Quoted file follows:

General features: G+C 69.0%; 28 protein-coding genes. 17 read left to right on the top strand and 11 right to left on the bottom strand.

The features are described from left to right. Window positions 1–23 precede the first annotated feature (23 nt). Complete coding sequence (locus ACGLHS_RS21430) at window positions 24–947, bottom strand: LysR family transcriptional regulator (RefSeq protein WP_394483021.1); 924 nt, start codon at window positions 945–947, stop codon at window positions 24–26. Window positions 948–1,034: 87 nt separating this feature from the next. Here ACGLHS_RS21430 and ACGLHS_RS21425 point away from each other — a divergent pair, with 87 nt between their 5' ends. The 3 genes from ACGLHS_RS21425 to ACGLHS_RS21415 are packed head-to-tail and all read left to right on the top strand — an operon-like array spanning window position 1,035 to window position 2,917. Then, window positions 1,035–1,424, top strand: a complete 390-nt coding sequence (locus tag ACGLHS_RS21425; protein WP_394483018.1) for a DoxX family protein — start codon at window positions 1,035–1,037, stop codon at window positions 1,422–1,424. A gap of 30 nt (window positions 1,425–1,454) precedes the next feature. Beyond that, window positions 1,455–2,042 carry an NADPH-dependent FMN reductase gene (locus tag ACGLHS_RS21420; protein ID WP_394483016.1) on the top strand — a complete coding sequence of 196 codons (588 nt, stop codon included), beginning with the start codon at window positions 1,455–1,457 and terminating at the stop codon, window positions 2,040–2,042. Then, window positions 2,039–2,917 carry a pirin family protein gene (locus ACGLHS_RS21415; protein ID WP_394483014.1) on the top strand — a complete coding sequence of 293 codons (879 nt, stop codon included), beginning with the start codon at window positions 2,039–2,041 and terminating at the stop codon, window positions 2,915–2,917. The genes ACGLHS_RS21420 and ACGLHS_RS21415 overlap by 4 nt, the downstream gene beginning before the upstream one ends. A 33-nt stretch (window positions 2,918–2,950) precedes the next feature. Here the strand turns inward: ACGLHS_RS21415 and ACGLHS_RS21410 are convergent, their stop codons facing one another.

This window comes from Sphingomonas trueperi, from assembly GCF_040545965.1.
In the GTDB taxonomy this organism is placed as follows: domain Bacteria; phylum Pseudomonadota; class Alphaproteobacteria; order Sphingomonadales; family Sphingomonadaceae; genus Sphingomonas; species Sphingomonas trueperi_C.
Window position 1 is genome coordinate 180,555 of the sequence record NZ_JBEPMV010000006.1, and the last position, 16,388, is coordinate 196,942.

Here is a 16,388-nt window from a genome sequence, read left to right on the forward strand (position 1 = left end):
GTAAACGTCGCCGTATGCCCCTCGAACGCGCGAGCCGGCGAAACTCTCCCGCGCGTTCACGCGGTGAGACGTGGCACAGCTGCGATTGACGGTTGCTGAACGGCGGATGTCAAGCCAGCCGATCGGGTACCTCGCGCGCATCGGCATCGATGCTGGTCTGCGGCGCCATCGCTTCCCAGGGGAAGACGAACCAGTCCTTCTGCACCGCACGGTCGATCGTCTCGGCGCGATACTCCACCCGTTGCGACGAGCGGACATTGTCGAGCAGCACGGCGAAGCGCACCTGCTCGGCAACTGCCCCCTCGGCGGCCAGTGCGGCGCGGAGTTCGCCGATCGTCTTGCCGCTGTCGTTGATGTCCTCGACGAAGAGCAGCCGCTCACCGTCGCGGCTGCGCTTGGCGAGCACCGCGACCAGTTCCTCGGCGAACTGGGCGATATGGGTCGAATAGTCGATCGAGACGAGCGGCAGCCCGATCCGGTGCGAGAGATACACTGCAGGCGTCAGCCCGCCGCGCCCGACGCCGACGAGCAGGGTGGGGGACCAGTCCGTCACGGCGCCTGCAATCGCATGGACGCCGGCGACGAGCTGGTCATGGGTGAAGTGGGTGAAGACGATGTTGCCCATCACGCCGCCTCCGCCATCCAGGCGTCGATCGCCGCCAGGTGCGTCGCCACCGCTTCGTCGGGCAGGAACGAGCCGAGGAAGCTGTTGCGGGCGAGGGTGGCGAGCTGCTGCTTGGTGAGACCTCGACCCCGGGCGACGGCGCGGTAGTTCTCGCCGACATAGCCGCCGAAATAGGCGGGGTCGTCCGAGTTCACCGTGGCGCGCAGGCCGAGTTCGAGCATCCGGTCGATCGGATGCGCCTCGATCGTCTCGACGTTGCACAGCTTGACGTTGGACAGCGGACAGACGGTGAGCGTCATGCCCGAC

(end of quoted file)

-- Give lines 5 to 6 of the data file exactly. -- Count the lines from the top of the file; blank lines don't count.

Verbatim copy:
Window position 1 is genome coordinate 180,555 of the sequence record NZ_JBEPMV010000006.1, and the last position, 16,388, is coordinate 196,942.

Here is a 16,388-nt window from a genome sequence, read left to right on the forward strand (position 1 = left end):